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Samuel Johnson’s Defense of Magna Carta

Samuel Johnson. A History and Defence of Magna Charta: Shewing the Manner of its Being Obtained from King John. London: Printed for J. Bell ... at his Circulating-Library, 1772. 23 cm. Modern buckram.

Samuel Johnson (1709–1784), author and lexicographer, was born in Breadmarket Street, Litchfield. He was educated at Pembroke College, Oxford from 1728-1729, after which he returned to relative idleness. He held no degree until the university conferred an MA on him in 1755 in recognition of the forthcoming Dictionary.

Magna Carta in Statutes at Large

He suffered from chronic depression as well as other chronic illnesses and had been disfigured by scrofula and small pox, none of which helped his career. His first professional appointment was as a writer for the newspaper, The Birmingham Journal. For years he rattled between teaching and writing – all for very short stints. In 1837 he moved to London to pursue a writing career, the high point of which was his Dictionary, compiled on commission between 1746 and 1755. From 1760 on he lived on a pension and continued to write in a variety of genres, especially biography. He spent much of his later years travelling extensively. After his death, he rapidly achieved a celebrity he had not enjoyed during his lifetime.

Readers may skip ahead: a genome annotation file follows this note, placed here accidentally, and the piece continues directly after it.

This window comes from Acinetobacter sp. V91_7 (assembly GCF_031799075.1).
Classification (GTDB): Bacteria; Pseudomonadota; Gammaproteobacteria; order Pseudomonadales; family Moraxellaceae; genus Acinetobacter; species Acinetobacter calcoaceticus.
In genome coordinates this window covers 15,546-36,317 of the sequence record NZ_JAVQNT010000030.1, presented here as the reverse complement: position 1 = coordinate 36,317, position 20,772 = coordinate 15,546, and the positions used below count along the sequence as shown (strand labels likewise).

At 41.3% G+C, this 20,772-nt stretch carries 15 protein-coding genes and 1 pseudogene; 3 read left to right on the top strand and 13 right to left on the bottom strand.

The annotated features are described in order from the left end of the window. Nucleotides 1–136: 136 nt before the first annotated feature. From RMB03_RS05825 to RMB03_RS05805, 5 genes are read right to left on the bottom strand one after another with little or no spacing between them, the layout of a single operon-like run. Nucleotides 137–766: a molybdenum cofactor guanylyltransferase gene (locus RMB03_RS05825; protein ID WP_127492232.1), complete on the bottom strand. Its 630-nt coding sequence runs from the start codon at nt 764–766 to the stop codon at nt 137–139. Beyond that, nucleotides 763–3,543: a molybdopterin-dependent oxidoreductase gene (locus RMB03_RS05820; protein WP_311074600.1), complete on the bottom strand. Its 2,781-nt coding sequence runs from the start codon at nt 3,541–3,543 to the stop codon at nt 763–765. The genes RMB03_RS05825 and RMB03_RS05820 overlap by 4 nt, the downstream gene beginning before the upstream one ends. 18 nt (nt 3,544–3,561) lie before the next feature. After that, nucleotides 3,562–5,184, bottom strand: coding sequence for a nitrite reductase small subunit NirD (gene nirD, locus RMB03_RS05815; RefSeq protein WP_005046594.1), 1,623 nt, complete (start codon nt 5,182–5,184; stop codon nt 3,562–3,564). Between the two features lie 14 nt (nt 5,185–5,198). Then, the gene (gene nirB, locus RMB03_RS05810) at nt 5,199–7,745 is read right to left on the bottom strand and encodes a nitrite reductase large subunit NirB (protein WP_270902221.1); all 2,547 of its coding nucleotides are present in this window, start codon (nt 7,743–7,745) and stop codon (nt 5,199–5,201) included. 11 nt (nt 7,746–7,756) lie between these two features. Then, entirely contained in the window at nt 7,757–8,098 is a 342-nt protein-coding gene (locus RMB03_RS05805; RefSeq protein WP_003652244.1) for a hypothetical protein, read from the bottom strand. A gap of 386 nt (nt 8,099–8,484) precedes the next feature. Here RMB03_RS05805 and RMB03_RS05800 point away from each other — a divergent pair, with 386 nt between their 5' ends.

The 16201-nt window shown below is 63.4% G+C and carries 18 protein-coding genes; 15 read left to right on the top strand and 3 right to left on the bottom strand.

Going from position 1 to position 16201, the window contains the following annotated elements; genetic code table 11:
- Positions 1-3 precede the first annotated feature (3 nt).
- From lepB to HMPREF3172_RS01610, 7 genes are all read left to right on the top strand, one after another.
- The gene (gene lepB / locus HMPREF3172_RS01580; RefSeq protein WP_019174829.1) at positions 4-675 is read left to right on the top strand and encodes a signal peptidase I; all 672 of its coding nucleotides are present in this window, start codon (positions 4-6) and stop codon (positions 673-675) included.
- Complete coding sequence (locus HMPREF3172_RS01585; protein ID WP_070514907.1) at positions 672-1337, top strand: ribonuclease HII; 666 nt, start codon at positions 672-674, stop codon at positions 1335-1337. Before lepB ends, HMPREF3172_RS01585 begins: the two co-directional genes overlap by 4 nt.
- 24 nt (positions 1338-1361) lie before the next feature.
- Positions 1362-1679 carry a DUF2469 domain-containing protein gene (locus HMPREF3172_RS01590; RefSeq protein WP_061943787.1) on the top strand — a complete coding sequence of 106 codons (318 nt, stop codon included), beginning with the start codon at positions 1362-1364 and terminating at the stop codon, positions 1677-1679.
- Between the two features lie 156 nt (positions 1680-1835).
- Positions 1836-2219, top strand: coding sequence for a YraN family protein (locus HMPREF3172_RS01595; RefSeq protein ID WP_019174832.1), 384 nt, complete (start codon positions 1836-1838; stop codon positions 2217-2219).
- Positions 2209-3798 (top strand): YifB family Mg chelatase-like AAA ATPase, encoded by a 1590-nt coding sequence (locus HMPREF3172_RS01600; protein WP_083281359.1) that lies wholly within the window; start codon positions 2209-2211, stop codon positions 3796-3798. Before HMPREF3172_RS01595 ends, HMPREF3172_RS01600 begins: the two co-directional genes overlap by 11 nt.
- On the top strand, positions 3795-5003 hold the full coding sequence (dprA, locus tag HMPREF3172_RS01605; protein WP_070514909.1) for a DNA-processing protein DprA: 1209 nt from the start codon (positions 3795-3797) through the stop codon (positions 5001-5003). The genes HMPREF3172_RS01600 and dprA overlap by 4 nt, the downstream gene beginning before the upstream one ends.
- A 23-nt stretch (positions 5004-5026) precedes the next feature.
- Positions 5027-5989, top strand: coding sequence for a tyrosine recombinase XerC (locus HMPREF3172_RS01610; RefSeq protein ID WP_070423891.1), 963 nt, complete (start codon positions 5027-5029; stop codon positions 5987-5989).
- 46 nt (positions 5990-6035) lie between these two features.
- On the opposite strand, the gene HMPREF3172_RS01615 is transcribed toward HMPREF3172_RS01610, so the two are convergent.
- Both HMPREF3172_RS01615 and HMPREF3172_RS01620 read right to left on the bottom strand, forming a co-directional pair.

Johnson, unlike Blackstone and Coke, viewed Magna Carta as an antiquarian document providing liberties not to all of England, but simply a handful of barons. His “Defence” reads more like a condemnation than a celebration of the document.

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